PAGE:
In 2015, we joined forces with Architecture 00. Together, we enjoy collaborating in a shared environment where strategic, urban and social designers, architects, programmers and economists practice design beyond its traditional borders. 00 work with individuals, governments, corporations and communities to solve problems and anticipate change, and to design successful platforms and places. As a studio it aims to reach beyond the design of objects themselves to the social, economic and environmental systems behind them.

Discover Children's Story Centre

Studio Weave have been commissioned to re-imagine the Discover Children's Story Centre in Stratford.

The Centre houses a combination of different functions, including a dedicated ‘Story Trail’, ‘Storytelling Spaces’, a cafe, function rooms and an annually changeable exhibition venue, arranged strategically across the four floors of the building.

The client organisation operates as a registered charity, supported by London Borough of Newham - for whom the centre provides a percentage of the local area ‘play space’ allocation - amongst other foundations and the Arts Council. 

The ground floor was formulated to work hard as a welcome space opening up to the public on the street and offering play space for local & visiting families. The reception area leads to both the bookshop & the play space – providing a warm welcome and filtering people through efficiently.

The play space flows from the ground to the first floor allowing for a dynamic experience for young minds. The basement also houses a theatre & lecture room allowing for collaboration with the spaces above or operating separately. The second floor of the building is the location of the organisation’s offices for quiet and focused productivity.

The project aims to bring everything within the building into the World of Stories. The world of stories is based on the notion that each element within Discover can be re-imagined as a part of the narrative; stairs, lifts, toilets and lunch spaces all have the potential to be wonderful moments within the story.  The thresholds between outside and inside, and the first steps into this world can be celebrated in order to fully immerse visitors and staff in this world.

Our design decisions were based on the principle of the ‘World of Stories’. The notion that everything within the building could be brought into the world of stories and imagined as part of the narrative has given rise to the creation of two distinct design languages for the building; that of the ‘Hostelry’ and that of the ‘Environment’.

The evolving narrative behind the project considers the layers within Discover.  The building itself is the base layer, along with how it sits next to its neighbours and within the context of Stratford High Street.  The next layer is doors within the building, considering what shape these doors might take and who might live behind them.  The final layer is the keys that might unlock these doors.   

This concept is then applied to the story trail to inspire stories.  Using the physical building fabric as the basis, a number of settings are developed inside it.  These settings range from the atmospheric, to the more specific.  Within these settings, a number of objects are proposed.  These objects form the play elements.  The final layer is the keys; these keys may unlock parts of the objects and allow the key bearer access to a hidden narrative.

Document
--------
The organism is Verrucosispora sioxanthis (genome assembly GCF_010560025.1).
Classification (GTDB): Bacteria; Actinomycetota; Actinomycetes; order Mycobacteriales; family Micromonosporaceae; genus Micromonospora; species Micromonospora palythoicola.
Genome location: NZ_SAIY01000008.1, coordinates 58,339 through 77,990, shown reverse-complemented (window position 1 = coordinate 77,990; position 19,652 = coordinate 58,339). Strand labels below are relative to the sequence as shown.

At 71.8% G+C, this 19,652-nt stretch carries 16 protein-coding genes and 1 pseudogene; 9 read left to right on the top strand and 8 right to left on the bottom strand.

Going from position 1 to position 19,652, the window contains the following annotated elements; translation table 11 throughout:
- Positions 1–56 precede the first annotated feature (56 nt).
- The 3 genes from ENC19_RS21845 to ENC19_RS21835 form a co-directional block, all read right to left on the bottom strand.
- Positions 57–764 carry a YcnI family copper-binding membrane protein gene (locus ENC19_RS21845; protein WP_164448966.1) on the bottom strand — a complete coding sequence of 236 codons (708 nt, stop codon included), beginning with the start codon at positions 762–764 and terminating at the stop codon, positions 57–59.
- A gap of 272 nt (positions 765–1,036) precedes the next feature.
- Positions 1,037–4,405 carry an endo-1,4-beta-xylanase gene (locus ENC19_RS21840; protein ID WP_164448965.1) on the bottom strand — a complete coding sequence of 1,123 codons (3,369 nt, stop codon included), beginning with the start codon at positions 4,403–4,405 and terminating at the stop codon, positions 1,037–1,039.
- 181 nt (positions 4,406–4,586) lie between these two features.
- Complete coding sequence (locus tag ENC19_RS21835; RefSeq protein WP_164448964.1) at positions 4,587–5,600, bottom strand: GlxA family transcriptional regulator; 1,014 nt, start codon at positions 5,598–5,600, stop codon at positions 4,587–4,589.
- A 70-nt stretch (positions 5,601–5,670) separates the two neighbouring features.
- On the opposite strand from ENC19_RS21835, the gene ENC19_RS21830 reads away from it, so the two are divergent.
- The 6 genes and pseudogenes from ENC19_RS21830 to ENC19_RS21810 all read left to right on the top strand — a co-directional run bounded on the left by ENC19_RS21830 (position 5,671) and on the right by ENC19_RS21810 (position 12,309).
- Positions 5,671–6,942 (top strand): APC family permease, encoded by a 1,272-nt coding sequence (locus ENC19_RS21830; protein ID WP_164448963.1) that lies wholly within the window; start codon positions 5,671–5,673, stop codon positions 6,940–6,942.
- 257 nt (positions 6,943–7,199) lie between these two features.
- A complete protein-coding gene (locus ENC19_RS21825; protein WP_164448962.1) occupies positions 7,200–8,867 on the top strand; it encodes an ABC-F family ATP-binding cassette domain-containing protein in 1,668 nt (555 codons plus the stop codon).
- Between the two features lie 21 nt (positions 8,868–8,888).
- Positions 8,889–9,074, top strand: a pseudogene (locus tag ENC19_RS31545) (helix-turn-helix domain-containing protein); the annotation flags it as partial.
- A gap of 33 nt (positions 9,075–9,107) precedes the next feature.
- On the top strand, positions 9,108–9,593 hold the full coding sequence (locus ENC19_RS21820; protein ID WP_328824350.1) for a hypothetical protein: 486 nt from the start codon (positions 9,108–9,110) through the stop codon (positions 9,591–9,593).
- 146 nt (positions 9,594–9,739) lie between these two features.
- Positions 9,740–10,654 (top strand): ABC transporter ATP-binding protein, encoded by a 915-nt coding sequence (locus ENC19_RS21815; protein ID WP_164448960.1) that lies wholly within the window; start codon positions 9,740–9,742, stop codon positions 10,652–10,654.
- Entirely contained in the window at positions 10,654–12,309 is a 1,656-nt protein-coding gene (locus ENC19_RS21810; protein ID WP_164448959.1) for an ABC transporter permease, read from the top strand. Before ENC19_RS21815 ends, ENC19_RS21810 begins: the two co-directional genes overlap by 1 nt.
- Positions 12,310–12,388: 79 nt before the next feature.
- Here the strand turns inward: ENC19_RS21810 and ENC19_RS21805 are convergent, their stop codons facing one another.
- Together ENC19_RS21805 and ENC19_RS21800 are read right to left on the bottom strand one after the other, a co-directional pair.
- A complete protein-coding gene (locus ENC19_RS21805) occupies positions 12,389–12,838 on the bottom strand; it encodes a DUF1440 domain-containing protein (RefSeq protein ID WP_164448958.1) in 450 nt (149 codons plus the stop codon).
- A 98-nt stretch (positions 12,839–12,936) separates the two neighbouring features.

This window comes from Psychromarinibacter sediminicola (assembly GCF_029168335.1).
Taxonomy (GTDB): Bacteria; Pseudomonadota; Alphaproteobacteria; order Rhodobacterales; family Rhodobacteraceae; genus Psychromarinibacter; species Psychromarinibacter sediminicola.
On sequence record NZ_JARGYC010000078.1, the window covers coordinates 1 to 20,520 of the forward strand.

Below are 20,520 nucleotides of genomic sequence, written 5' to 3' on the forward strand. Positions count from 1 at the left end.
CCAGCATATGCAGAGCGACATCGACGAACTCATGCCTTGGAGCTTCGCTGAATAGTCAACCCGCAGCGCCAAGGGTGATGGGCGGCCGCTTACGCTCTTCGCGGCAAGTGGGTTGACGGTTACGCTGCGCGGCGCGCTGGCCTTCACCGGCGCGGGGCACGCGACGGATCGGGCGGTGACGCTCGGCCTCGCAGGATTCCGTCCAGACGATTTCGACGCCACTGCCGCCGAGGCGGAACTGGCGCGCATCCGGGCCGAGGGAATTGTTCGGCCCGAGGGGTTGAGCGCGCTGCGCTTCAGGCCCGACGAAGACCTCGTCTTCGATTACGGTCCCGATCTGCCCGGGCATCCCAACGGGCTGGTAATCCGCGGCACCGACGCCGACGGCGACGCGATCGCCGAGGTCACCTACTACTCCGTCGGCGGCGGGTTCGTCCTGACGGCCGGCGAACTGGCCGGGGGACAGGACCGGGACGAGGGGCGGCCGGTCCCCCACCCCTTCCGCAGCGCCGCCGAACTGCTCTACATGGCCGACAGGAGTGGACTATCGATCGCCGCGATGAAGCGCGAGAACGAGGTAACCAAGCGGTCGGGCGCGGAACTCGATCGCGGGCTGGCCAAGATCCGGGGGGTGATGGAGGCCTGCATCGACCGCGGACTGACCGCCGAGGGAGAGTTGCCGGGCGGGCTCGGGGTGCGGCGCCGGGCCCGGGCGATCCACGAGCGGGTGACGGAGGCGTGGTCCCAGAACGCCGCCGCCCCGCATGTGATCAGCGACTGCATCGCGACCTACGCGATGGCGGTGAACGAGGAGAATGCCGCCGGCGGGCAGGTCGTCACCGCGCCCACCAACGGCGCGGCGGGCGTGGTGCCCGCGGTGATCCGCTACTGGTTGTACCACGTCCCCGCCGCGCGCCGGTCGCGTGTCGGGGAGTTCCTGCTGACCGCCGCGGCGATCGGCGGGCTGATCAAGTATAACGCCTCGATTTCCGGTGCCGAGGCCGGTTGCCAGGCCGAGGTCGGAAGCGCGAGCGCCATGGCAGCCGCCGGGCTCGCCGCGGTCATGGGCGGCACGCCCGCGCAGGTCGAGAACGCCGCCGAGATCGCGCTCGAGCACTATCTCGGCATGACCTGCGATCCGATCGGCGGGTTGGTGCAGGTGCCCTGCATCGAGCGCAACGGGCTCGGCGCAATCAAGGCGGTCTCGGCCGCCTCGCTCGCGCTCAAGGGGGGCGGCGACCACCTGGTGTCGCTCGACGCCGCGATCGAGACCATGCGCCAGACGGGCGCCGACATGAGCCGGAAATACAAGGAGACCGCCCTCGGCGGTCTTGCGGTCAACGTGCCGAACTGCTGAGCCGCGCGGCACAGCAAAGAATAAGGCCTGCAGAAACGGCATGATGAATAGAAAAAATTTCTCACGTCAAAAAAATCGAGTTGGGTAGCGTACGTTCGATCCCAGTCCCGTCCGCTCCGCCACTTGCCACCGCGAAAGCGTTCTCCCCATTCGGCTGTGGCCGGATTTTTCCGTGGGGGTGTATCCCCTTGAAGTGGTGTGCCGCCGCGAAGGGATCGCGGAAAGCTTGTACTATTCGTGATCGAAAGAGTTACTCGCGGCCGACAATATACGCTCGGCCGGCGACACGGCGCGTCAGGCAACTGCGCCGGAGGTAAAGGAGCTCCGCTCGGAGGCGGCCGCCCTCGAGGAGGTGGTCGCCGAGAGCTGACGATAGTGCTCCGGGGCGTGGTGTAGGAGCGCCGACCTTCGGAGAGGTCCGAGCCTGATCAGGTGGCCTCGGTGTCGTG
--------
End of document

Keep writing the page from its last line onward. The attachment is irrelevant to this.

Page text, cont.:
Bringing the Discover building into the story as a character is key to this evolving narrative.  Until now, this aspect has been missing from the Discover story and this is a perfect opportunity to involve it.  We imagine that the building might assume its former guise as a hostelry.  The hostelry accommodates characters who stay for various lengths of time. Hootah is imagined as a long-term resident and new characters are introduced who stay within the hostelry.  This approach allows us to develop the story in a process of creative engagement, inviting the public to be part of shaping Discover. 

The Environments language develops the idea that these characters staying within the Hostelry create their own settings and objects; opportunities for play and the creation of stories. Some environments may be more fixed, as in the ground and first floor story trails, and others more temporary, such as in the exhibition or laboratory spaces. The Environments language imagines a different identity for each level of the building.  The ground floor story trail is imagined as an enchanted forest, with all sorts of strange and wonderful places and characters.  Whilst the Environment of the enchanted forest is the predominant design language, there are places where the Hostelry layer peeps through, particularly in the design and materiality of the in-built cabinetry.  

The cabinetry provides craft activity, story-telling and writing spaces and operational storage.  Whilst playing on the story trail, the presence of the Hostelry layer encourages you to come out of the immersive story trail environment for a while, and concentrate on developing your story.  The Hostelry layer provides you with tools to write, draw or perform your story as you develop it through things you find on the Story Trail.  It is a place you can go to focus on your story, outside of the world of play.   

The first floor story trail is imagined as a world up in the clouds.  It is the layer at the top of the enchanted forest, floating above the ground below. Again, the Hostelry layer expresses itself in the cabinetry, providing places for story and character development, dressing up and recording your story.  The two levels of the Story Trail are directly connected via a new staircase to aid the flow of visitors around the building. Whilst not strictly within the Story Trail, the Environments language is continued into the second floor.  Here, there is a laboratory space and the control room as the Discover staff office.